The Kentucky Historical Society (KHS) has launched several virtual education aids for K-12 students, the result of surveying about 200 Kentucky teachers over the summer.
Students should be engaging with the inquiry practices to acquire, refine and extend knowledge and understanding of key social studies concepts within the four disciplinary lenses of civics, economics, geography and history.
Kentucky teachers looking for ways to help students with financial literacy, especially during virtual learning, have access to a new list of links for that purpose.
The White House Historical Association Education Team has created an educational activity series on White House history designed for students in grades K-5 utilizing non-traditional instruction.
The White House Historical Association (WHHA) is continuing its work remotely by helping educators utilize its digital education resources for online classrooms and non-traditional instruction.
The Kentucky History Center and Museums have temporarily closed. While the campus is closed to onsite visitors, the Kentucky Historical Society’s (KHS) work in educating and engaging the public through Kentucky history will continue.
Field trips to learn about money. Traveling exhibits about history. Classroom activities on economics and financial literacy. These are just a few of the free resources – aligned with educational standards – that the Federal Reserve Bank of Cleveland offers to educators, libraries, community organizations and museums.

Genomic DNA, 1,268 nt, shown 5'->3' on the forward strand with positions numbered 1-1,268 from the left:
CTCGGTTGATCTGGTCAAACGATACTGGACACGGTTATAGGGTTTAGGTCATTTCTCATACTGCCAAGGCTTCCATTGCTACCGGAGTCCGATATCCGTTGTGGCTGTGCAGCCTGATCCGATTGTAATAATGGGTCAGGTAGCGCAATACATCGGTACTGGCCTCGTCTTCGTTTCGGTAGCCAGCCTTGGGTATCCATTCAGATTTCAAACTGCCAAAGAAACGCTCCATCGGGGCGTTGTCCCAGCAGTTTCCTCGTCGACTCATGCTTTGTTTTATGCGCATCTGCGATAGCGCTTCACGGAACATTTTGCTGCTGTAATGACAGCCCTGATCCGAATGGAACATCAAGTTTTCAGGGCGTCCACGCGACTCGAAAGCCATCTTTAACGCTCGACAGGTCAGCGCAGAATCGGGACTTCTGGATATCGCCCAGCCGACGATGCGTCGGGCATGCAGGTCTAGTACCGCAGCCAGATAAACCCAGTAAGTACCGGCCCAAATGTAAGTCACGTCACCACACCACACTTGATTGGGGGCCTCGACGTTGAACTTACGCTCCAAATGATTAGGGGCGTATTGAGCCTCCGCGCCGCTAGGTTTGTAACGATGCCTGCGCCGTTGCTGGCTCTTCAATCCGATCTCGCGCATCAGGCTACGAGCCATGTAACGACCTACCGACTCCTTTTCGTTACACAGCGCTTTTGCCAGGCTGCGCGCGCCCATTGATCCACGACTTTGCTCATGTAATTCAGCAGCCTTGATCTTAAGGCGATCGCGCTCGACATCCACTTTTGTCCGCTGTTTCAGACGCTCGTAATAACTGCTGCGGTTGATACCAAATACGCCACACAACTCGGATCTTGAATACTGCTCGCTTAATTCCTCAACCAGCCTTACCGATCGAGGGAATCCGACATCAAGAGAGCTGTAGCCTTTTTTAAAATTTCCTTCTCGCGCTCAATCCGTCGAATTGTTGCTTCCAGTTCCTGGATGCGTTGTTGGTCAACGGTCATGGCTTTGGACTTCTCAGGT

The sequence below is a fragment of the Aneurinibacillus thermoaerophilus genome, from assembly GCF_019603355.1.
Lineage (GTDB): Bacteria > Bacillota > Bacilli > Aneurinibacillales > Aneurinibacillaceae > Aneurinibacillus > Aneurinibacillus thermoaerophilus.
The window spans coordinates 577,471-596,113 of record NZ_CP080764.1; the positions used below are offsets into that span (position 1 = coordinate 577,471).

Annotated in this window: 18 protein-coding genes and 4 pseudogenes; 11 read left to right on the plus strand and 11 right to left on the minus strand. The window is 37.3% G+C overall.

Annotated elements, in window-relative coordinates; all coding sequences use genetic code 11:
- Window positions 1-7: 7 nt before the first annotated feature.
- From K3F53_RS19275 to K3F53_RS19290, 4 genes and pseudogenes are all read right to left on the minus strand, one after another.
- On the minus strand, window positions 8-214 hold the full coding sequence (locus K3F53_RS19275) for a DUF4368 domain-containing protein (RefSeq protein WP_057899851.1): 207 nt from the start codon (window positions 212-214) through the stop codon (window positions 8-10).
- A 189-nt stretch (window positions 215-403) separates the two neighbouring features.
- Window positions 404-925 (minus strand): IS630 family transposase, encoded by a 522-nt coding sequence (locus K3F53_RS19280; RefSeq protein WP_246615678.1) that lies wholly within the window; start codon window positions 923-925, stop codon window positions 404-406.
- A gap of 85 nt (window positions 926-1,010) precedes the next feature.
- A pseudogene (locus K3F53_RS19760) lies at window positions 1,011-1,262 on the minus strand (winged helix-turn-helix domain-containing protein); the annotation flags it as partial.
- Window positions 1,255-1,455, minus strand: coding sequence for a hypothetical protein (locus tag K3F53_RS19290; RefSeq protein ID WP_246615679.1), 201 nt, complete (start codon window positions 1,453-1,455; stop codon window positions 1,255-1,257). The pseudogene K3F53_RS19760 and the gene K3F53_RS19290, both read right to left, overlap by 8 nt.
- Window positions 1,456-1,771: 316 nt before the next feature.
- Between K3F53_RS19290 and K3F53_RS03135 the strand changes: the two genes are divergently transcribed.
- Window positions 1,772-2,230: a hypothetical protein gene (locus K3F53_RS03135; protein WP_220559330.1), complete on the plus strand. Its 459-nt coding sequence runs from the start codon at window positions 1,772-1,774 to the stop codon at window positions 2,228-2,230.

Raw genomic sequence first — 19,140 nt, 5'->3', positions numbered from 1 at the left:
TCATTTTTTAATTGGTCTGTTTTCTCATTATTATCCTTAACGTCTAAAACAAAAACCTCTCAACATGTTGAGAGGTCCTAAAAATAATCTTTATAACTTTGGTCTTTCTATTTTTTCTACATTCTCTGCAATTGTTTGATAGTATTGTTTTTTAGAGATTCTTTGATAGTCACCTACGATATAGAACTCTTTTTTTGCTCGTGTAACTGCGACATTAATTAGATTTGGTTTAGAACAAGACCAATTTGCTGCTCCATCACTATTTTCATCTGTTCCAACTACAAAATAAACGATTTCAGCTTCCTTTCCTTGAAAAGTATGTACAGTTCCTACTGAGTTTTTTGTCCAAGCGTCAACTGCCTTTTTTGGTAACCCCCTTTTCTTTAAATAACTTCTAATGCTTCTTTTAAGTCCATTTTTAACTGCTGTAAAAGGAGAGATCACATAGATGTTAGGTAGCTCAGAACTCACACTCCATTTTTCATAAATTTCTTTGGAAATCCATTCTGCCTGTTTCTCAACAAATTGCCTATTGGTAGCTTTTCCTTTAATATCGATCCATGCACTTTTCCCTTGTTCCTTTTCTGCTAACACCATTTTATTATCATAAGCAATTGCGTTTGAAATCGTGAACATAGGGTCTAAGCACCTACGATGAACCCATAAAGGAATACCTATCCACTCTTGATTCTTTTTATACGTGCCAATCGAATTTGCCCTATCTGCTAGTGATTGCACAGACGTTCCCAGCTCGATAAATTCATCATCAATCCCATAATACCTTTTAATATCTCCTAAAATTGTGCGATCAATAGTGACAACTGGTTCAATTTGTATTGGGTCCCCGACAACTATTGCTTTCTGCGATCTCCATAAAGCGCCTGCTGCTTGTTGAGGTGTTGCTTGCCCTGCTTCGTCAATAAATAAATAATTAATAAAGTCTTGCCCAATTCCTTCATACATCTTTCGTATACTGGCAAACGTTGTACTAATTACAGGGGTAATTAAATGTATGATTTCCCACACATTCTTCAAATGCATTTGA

With inquiry at its core, the new Kentucky Academic Standards for Social Studies seek to empower students to think critically and to become active participants in the learning process. By incorporating inquiry-based learning, Shaker Village of Pleasant Hill is encouraging students to engage in open dialogue with both the teacher and classmates in a formal setting.
In support of the implementation of the Kentucky Academic Standards for Social Studies, the Kentucky Department of Education has released two new professional learning modules.
Young Kentuckians of today are about to become very familiar with Kentuckians of the past. The new Kentucky Academic Standards for Social Studies incorporates Kentucky studies throughout a student's primary and secondary education.